For better or worse, we cannot get rid of it – even if it does have a nutty entailment. Physics is about something. We need to link the mathematics of relativity to an understanding of space and time. “The Time Is A Spatial Dimension metaphor does that job.” We have no better metaphor and no literal concept arising from our embodied minds to replace it with. The commonplace metaphor may be imperfect in having a nutty entailment, but it’s the best that embodied human conceptual systems are likely to come up with. What this means is that it is important to separate the mathematical physics from the commonplace metaphors used to comprehend it. And it is vitally important not to take those metaphors literally, even if that leaves us with no literal understanding at all. We should not take time literally to be a spatial dimension; we should recognize that we are using a common metaphor, and that the metaphor has the unwanted baggage of determinism-the entailment that present, past, and future coexist.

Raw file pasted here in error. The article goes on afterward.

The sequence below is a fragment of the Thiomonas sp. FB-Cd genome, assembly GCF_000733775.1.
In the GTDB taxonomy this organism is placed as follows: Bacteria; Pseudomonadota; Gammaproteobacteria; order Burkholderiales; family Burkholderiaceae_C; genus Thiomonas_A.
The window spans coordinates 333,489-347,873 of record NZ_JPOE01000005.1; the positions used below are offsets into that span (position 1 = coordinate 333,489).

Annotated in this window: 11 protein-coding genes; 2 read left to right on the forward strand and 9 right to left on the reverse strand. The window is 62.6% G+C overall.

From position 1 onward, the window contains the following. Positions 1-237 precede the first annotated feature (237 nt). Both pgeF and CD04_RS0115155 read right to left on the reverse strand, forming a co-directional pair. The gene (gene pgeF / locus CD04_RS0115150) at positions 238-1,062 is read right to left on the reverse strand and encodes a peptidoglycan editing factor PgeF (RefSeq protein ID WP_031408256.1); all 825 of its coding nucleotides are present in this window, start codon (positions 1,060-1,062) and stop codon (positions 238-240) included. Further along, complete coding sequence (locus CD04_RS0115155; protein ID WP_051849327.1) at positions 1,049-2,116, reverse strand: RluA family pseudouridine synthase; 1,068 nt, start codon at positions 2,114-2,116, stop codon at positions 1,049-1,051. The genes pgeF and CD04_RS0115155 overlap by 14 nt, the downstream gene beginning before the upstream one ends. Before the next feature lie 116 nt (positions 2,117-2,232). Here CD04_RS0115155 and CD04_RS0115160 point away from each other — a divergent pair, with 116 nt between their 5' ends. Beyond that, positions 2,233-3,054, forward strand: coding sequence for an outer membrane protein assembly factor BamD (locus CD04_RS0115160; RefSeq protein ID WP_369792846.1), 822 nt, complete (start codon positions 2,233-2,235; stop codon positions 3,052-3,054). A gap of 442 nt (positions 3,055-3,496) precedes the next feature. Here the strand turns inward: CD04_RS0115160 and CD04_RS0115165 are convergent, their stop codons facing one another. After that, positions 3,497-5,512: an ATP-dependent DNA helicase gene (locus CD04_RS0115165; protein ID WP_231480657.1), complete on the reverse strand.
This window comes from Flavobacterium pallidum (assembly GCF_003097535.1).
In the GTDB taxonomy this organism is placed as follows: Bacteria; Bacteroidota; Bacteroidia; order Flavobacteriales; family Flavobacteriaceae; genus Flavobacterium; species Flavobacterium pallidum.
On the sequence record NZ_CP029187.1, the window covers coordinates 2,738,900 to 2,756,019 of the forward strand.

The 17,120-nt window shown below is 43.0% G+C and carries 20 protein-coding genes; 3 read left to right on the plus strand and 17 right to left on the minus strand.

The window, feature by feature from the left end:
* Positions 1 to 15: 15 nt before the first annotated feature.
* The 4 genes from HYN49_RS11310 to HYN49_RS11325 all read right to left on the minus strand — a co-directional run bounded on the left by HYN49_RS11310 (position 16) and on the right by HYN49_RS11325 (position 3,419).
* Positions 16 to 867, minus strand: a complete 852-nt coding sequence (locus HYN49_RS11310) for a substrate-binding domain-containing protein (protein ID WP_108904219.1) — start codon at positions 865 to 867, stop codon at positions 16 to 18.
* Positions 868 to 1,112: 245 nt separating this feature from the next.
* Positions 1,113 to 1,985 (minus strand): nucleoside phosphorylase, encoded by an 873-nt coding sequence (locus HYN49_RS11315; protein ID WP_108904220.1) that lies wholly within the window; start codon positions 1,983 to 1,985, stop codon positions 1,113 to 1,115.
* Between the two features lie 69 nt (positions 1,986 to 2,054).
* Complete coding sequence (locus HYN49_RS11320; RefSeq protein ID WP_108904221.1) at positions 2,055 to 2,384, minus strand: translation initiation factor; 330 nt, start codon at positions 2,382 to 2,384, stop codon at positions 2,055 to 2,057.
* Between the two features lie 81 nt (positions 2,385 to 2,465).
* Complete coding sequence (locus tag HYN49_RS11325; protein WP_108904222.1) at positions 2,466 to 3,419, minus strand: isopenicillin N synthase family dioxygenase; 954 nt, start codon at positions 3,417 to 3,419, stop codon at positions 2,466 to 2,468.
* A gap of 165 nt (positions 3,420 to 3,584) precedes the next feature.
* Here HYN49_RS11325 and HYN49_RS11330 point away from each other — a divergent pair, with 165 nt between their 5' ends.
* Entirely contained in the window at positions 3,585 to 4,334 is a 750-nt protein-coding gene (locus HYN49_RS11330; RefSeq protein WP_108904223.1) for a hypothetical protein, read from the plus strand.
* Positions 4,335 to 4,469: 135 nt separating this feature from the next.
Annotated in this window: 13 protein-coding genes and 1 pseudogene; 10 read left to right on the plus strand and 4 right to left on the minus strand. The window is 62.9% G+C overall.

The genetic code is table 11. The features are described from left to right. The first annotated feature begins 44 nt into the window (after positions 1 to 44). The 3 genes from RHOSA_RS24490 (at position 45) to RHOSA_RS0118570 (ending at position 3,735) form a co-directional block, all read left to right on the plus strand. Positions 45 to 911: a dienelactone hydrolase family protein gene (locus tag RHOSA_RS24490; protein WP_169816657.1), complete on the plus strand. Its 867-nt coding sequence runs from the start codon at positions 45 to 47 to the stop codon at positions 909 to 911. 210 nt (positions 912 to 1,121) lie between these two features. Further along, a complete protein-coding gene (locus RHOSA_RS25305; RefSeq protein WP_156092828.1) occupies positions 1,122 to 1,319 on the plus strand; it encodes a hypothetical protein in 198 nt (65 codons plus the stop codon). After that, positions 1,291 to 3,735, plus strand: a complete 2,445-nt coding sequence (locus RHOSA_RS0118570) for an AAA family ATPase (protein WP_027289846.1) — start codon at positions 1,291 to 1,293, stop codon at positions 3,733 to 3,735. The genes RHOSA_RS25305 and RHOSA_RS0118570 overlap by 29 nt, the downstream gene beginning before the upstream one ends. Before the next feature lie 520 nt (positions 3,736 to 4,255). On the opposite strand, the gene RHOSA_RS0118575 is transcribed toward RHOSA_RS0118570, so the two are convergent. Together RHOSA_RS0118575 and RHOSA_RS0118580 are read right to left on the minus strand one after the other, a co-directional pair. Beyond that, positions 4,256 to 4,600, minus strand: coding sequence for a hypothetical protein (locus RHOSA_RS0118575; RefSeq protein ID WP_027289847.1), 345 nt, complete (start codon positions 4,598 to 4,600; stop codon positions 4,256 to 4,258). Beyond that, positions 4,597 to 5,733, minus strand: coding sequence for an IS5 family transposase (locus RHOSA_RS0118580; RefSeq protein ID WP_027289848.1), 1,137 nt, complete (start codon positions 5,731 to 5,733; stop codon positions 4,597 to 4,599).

The moral is that you cannot take conceptual systems for granted. They are neither transparent nor simple nor fully literal. From the perspective of the science of mind, science itself looks very different from what we are commonly taught it is. Scientific understanding, like all human understanding, must make use of a conceptual system shaped by our brains and bodies.”
It’s always marvelous to find a corroborating view on a subject you feel strongly about, especially from an authoritative source who expresses it far more eloquently than you’ve been able to! I only question the idea that it is “the best that embodied human conceptual systems are likely to come up with”.